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ryknight: Critical Precepts for the Writer in 2013

vinylisheavy:

Write only about what you love. We need more celebrations, not righteousness, in this world.

Let the object tell you how to read it. Find its grammar, and use it.

Reading the object is the goal because anything you should write should be written to expand the argument of the object, not…

Source: vinylisheavy
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Catherine Deneuve and David Bowie during a break on the set of The Hunger, photographed by Tony Scott, 1982

(via fiftyfortyninety)

Source: dorothystrattens
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samsmithdesign:

I had this idea for a postcard set for the Belcourt’s Studio Ghibli series and wanted to mock it up for fun. I’ve always wanted to do my own tribute to Penguin’s modern book covers and these were somewhat inspired by them. These were made as a design exercise and are not for commercial use of any kind.

Source: samsmithdesign
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criterioncorner:

DEAD RINGERS 

designed by: Jay Shaw

Source: truthandmovies
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Ray Bradbury (1920-2012)

“If you dream the proper dreams, and share the myths with people, they will want to grow up to be like you.”

(via starscream-and-hutch)

Source: ensnarethesenses
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"I am present not at something happening, which I must confirm, but at something that has happened, which I absorb (like a memory). In this, movies resemble novels, a fact mirrored in the sound of narration itself, whose tense is past."

- Stanley Cavell, The World Viewed: Reflections on the Ontology of Film, p. 26
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"Surely if there were any truth in the notion that reading fiction greatly increased our capacity for empathy then college English departments, which have by far the densest concentration of fiction readers in human history, would be legendary for their absence of back-stabbing, competitive ill-will, factional rage, and egocentric self-promoters; they’d be the one place where disputes are most often quickly and amiably resolved by mutual empathetic engagement. It is rare to see a thesis actually falsified as it is being articulated."

Source: garbandier
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too early, too late: “Cinema, by definition, captures the outside world from a given angle....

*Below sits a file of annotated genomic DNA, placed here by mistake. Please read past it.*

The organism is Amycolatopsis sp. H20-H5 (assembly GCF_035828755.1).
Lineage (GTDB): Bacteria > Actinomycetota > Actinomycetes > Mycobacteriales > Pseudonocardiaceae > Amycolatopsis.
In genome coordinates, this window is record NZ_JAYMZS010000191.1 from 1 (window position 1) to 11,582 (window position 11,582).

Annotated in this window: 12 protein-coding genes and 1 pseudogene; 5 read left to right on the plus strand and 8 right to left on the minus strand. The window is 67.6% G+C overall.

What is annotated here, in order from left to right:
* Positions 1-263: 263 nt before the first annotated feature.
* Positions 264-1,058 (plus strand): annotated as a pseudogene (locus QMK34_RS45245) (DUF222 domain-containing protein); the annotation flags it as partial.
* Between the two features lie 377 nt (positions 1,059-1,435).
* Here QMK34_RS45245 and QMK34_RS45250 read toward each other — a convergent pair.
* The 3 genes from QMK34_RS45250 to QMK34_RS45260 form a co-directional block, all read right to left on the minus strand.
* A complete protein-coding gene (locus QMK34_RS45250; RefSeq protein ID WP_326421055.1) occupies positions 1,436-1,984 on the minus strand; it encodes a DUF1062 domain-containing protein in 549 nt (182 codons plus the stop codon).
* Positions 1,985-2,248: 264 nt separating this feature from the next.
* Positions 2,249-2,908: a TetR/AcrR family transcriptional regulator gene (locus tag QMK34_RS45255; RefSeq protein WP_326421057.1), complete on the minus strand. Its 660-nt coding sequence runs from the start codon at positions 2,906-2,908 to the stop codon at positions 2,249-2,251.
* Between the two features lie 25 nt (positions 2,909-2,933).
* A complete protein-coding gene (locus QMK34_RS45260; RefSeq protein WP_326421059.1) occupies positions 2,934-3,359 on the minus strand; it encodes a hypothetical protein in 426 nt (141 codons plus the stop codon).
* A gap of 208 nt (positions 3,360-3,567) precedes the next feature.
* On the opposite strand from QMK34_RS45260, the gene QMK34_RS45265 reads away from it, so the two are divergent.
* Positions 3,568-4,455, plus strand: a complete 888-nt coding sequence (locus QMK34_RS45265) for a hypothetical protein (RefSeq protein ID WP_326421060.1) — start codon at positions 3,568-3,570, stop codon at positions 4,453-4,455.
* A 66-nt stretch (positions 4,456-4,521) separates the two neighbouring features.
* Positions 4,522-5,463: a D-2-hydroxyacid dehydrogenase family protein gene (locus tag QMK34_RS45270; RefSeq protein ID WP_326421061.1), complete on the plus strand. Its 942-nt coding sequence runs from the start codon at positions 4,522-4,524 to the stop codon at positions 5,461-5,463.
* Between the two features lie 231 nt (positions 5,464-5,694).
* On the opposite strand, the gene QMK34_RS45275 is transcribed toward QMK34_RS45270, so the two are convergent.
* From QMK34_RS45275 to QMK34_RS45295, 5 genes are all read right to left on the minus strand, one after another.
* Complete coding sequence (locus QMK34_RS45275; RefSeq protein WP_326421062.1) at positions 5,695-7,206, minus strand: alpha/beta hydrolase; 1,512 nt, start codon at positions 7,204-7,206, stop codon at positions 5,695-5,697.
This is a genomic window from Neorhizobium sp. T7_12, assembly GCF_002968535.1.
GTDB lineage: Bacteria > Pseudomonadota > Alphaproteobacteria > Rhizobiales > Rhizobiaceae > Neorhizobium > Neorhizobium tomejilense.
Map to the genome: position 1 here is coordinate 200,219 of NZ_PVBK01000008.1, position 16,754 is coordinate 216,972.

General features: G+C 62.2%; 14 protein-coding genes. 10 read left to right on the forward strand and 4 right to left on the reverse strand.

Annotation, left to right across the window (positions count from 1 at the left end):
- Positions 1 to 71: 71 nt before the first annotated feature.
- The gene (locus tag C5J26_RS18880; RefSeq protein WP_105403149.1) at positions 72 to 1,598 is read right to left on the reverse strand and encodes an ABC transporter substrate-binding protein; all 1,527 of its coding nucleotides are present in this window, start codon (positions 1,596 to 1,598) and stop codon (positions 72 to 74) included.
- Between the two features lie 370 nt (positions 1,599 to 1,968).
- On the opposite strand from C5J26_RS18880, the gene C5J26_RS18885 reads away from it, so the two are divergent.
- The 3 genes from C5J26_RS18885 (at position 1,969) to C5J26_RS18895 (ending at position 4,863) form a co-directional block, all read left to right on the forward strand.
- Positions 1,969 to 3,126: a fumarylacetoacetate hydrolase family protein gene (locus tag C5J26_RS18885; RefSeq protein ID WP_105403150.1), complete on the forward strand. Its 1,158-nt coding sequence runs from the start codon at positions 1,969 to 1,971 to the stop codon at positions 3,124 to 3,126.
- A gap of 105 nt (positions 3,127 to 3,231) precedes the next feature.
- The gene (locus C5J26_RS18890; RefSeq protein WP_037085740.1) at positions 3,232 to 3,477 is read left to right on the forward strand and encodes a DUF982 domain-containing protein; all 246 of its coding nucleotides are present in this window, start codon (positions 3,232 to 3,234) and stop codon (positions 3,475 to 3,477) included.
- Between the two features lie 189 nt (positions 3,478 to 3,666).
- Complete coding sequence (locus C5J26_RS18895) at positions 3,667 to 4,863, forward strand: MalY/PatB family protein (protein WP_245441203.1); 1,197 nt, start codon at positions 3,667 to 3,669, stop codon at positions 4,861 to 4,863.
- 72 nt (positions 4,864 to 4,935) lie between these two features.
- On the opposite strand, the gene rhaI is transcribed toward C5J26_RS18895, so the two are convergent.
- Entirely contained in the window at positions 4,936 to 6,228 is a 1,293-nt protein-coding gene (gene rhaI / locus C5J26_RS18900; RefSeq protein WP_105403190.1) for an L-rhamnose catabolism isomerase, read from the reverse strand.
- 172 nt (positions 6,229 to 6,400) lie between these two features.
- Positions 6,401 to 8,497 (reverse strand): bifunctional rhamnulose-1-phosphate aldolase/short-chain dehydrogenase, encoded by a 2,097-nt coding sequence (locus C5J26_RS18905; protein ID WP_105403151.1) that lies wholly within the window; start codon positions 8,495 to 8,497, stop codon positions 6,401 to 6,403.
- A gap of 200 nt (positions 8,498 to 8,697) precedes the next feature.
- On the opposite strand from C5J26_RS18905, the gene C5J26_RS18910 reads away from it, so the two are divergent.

tooearlytoolate:

“Cinema, by definition, captures the outside world from a given angle. It may multiply the angles, accentuate subtle differences; though no more than that really-contrary to what the proponents of digital cinema may say. Theoretically speaking, cinema privileges structure, given that…

Source: tooearlytoolate
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"Now why should the cinema follow the forms of theater and painting rather than the methodology of language, which allows wholly new concepts of ideas to arise from the combination of two concrete denotations of two concrete objects?"

- Sergei Eisenstein, “A Dialectic Approach to Film Form” (1929)
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"Pleasure hardens into boredom because, if there is to remain pleasure, it must not demand any effort and therefore moves rigorously in the worn grooves of association. No independent thinking must be expected from the audience: the product prescribes every reaction: not by its natural structure (which collapses under reflection), but by signals. Any logical connection calling for mental effort is painstakingly avoided. As far as possible, developments must follow from the immediately preceding situation and never from the idea of the whole. For the attentive movie-goer any individual scene will give him the whole thing…Banal though elaborate surprise interrupts the story-line."

- "The Culture Industry: Enlightenment as Mass Deception," Max Horkheimer and Theodor W. Adorno